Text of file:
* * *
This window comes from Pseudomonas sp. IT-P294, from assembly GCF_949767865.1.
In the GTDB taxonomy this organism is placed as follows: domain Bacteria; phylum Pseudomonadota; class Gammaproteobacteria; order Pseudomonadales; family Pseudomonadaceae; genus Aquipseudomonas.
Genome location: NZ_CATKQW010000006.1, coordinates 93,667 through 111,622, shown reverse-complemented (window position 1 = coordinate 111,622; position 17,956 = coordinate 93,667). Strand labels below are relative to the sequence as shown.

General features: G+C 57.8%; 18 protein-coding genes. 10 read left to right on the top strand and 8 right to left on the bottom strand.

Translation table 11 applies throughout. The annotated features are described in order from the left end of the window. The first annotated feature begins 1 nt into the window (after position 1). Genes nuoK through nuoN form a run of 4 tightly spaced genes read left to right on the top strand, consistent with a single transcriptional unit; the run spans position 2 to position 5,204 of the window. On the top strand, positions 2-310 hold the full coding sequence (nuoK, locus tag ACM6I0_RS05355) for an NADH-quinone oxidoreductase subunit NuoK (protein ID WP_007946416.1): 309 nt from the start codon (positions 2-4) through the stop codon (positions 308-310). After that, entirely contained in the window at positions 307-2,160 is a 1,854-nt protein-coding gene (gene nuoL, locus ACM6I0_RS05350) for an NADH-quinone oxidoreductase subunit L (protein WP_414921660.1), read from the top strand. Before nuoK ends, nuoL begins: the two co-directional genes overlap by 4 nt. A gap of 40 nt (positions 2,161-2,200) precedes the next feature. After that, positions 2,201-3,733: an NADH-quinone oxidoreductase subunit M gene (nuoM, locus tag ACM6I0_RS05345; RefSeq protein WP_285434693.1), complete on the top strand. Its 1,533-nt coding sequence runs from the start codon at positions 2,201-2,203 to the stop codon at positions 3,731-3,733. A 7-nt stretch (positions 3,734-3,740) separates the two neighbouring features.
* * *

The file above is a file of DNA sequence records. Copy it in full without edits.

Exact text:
This window comes from Pseudomonas sp. IT-P294, from assembly GCF_949767865.1.
In the GTDB taxonomy this organism is placed as follows: domain Bacteria; phylum Pseudomonadota; class Gammaproteobacteria; order Pseudomonadales; family Pseudomonadaceae; genus Aquipseudomonas.
Genome location: NZ_CATKQW010000006.1, coordinates 93,667 through 111,622, shown reverse-complemented (window position 1 = coordinate 111,622; position 17,956 = coordinate 93,667). Strand labels below are relative to the sequence as shown.

General features: G+C 57.8%; 18 protein-coding genes. 10 read left to right on the top strand and 8 right to left on the bottom strand.

Translation table 11 applies throughout. The annotated features are described in order from the left end of the window. The first annotated feature begins 1 nt into the window (after position 1). Genes nuoK through nuoN form a run of 4 tightly spaced genes read left to right on the top strand, consistent with a single transcriptional unit; the run spans position 2 to position 5,204 of the window. On the top strand, positions 2-310 hold the full coding sequence (nuoK, locus tag ACM6I0_RS05355) for an NADH-quinone oxidoreductase subunit NuoK (protein ID WP_007946416.1): 309 nt from the start codon (positions 2-4) through the stop codon (positions 308-310). After that, entirely contained in the window at positions 307-2,160 is a 1,854-nt protein-coding gene (gene nuoL, locus ACM6I0_RS05350) for an NADH-quinone oxidoreductase subunit L (protein WP_414921660.1), read from the top strand. Before nuoK ends, nuoL begins: the two co-directional genes overlap by 4 nt. A gap of 40 nt (positions 2,161-2,200) precedes the next feature. After that, positions 2,201-3,733: an NADH-quinone oxidoreductase subunit M gene (nuoM, locus tag ACM6I0_RS05345; RefSeq protein WP_285434693.1), complete on the top strand. Its 1,533-nt coding sequence runs from the start codon at positions 2,201-2,203 to the stop codon at positions 3,731-3,733. A 7-nt stretch (positions 3,734-3,740) separates the two neighbouring features.